Carlos Moon

Moon was born in Birmingham, Alabama, although his his family moved to Andalusia while Carlos was a child. Moon attended Alabama Polytechnic Institute in 1927-1928. His emergence as an artist did not occur until his introduction to the Dixie Art Colony and the tutelage of its mentor, Kelly Fitzpatrick, in 1944. Moon applied himself to the use of oils, a medium he used almost exclusively until 1946, the year of his first one-man show at the Montgomery Museum of Fine Arts. During an extended working trip to the Carolinas with Fitzpatrick, Moon changed his medium of choice to watercolor. “Shiney” further developed his watercolor technique painting in and around New Orleans, in the bayous and on the barrier islands of the Gulf.

With Fitzpatrick and water colorist Genevieve Southerland as co-instructors, Moon helped found the Bayou Art Colony in Bayou la Batre, Alabama. Continuing to hone his watercolor skills, Shiny painted extensively at the coast and studied with Morris Davidson at Provincetown, Massachusetts. Moon’s work was exhibited throughout the eastern United States, in numerous one-man shows, in galleries, museums and in art association competitions.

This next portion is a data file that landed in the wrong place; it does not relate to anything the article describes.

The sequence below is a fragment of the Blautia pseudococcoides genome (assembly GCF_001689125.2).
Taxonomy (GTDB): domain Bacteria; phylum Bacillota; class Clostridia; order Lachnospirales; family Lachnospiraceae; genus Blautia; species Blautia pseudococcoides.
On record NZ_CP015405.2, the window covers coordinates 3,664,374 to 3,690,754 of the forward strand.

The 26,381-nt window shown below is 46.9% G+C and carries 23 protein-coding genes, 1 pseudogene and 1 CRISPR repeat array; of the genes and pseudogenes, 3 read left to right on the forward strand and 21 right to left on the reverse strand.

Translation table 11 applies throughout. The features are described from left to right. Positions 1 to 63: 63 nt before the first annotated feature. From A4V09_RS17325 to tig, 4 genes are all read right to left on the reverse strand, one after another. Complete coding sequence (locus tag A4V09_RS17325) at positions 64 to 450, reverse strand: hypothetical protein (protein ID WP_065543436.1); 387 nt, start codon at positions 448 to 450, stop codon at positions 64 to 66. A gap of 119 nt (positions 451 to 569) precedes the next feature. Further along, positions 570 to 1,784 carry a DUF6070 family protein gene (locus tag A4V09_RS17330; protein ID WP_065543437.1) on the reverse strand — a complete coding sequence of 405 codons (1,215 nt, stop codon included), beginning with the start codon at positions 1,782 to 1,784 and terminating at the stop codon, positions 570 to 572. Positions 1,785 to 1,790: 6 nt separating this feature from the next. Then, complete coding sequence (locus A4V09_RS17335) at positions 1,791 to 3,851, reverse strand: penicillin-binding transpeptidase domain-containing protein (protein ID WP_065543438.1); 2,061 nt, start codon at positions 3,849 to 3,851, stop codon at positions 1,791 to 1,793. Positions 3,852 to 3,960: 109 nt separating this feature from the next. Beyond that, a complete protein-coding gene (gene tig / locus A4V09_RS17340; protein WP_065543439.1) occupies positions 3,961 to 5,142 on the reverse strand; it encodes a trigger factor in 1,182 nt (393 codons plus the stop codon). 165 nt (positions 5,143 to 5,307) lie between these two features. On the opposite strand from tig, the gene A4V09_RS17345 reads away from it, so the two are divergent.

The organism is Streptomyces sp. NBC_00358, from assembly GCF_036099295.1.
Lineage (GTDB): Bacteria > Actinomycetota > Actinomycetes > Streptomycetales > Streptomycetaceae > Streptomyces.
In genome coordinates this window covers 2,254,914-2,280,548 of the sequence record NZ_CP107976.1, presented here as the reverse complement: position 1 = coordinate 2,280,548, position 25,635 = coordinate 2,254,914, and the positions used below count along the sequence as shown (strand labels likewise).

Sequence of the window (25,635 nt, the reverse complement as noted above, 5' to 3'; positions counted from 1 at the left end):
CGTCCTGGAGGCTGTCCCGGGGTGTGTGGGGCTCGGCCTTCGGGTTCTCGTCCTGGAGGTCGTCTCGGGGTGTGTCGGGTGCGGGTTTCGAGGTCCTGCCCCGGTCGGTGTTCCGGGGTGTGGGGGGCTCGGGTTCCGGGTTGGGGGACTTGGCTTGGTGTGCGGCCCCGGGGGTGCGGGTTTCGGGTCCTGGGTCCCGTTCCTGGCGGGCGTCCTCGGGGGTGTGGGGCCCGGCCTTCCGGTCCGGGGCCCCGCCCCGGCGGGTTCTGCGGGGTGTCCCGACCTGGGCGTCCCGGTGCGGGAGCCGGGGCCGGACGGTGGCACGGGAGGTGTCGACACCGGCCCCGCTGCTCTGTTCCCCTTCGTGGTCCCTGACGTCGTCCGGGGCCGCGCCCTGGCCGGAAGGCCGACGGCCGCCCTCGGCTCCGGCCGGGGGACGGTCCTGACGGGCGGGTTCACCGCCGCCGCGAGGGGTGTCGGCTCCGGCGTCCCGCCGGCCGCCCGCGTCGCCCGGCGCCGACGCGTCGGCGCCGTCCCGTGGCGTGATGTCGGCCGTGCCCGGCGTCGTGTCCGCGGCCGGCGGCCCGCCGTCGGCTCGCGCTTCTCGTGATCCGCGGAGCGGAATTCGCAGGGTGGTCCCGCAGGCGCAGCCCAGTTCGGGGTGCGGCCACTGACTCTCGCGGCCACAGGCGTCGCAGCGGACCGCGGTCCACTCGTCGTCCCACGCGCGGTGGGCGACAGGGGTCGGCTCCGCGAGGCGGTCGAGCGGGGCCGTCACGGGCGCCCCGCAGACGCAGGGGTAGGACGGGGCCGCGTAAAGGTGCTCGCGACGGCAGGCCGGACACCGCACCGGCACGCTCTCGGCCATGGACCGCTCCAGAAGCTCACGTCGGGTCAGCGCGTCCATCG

Works include “Shell Road (Post Office, Coden, AL)” (c. 1948-1952) and “Vortices with Houses” (c. 1950), both of which are in the Mobile Museum of Art.

Moon’s prizes and awards include: Alabama Art League, First Prize, 1947; Watercolor Society of Alabama, Second Place, 1947; Alabama Art League, Burton Award, 1950; Mobile Watercolor Society, Art Center Award, 1951; Alabama Art League, Loveman, Joseph and Loeb Purchase Prize, 1951 and Watercolor Society of Alabama, Mobile Art Center Award, 1953. Moon served as president of the Watercolor Society of Alabama and as vice-president of the Alabama Art League.